Sleep Awareness week was this past week.
It’s fitting that this week, I had to confront some demons regarding sleep and how my disease affects me (even though I hate admitting I have weaknesses).
When I tell people I have narcolepsy I describe it by saying I am tired all the time (what do I mean by that?). They shrug it off like no big deal and so, I usually do as well.
However, lack of sleep makes daily life overwhelming. It causes social anxiety, social impairments, lack of decision making skills as well as rage. Why rage? When you are tired your body resorts to keeping you awake. The drug of choice floats in your adrenal glands. How does your body send out those endorphins?
The best way is to trigger the fight or flight response. Which means that suddenly you want to destroy the world because someone cut you off. Now, that’s not really how you feel, but that is how your brain interprets the rush of hormones surging through your body. You can’t help but scream obscenities at the idiot driver in front of you and you are out for blood. In the passenger’s seat your grandmother is desperately looking for a way to exit the vehicle while it is going 80 mph.
Adrenaline shuts down your frontal cortex because when you have to fight or flight it makes sense that you don’t need your higher brain questioning your decisions. You have to commit to what you decide to do. You can thank our ancestors for that subtle shift in brain chemistry.
Where are my resources for this information? Where did I find this out?
Simply speaking, I know this to be true because I live it every day. I live through these outbursts that make no sense. Rage shoots through my veins and I don’t know why; but I feel alive and 100% committed to my decisions which aren’t always smart. Euphoria hits me and I feel like I am on top of the world (sounds a bit like bipolar, right?) but the body can’t sustain high levels of adrenaline and so like any junkie I crash and exhaustion hits me. All the while, my mind looking for the next offense so that I can feel alive once again.
My body is a chemical war zone. It is inherently unbalanced because of the lack of hypocretin and my overzealous white blood cells. The upside- I rarely get sick but I’d prefer a few colds over not having hypocretin cells.
The other thing about narcolepsy is cataplexy. It is where the mind trips over itself. Without hypocretin cells my mind doesn’t always interpret stimuli correctly. Sometimes it can’t interpret stimuli at all and so, it sends out a signal to freeze while it tries to figure out what is going on.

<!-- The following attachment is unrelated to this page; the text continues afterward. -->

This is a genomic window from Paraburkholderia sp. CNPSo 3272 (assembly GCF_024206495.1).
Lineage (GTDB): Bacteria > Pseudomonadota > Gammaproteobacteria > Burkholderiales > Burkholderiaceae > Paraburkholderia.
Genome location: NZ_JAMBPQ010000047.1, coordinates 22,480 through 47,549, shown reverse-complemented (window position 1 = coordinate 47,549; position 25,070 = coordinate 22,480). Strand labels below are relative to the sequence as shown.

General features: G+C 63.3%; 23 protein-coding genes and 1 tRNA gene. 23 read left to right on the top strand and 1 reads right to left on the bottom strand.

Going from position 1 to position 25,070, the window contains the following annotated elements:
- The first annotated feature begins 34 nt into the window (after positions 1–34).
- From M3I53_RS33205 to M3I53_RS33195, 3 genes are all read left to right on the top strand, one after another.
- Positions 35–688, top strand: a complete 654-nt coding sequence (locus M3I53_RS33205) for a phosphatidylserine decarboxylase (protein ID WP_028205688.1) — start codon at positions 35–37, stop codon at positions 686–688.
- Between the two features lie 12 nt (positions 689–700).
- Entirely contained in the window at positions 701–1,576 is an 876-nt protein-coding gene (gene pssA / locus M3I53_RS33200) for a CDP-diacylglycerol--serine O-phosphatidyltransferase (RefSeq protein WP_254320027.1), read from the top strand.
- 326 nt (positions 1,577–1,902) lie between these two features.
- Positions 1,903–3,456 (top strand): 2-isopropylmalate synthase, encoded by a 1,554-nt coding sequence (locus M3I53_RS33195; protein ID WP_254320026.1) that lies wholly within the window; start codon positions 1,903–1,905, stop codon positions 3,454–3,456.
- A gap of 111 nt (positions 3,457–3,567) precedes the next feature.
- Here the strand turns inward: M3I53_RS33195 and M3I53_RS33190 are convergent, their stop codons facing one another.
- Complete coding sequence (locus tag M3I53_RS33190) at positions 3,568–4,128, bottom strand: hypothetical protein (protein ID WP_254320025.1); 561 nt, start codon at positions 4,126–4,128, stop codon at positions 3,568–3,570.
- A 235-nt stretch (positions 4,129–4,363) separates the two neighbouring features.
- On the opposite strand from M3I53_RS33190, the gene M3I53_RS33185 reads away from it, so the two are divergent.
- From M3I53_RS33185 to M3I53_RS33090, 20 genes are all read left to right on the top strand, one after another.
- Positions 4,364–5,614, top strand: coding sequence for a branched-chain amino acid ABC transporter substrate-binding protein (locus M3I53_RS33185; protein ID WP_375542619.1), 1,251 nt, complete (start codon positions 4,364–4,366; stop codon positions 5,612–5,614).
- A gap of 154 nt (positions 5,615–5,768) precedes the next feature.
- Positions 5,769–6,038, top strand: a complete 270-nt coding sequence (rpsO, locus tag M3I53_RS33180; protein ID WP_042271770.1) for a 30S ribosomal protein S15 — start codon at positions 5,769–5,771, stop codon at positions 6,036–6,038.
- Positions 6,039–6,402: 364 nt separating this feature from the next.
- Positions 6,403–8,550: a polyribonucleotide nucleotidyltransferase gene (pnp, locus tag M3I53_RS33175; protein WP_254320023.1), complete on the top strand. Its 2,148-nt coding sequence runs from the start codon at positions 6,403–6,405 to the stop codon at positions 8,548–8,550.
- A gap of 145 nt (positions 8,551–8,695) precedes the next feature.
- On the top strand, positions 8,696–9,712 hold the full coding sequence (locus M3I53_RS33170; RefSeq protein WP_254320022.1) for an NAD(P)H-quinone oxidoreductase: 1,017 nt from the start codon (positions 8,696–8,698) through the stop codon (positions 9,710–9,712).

The mind stumbles into a void between waking and sleeping- our conscious minds become trapped as our bodies fail us. We have no control over whether or not we stay standing or are able to speak. For us, we haven’t skipped a beat, but to those around us we stop speaking and stare into space or worse yet, we fall to the ground for no apparent reason. If I were watching me from the outside I would probably assume that I had some serious mental illness issues or that I was being dramatic for attention. Isn’t it sad that people see those with sleep disorders as fakers or wack jobs? If only they knew the truth. If only they knew how much we wanted to be “normal”; to be able to function without having to worry about whether or not a situation will send us into a narcoleptic/cataplectic attack.
One could say that our minds are too cerebral; too fixated on what lies beyond the physical world. One might suggest that our minds are so busy exploring life beyond reality that it forgets to take care of its physical self.
In truth, those of us who live with narcolepsy are stronger and far more resilient than most. For we can do exhausted what you do fully charged. We are able to conquer worlds while handicapped. Truly, those of us with narcolepsy should be proud of all we can accomplish for we’ve been chosen to prove how capable we are.
If you agree please share. If you don’t agree, tell me why in the comments.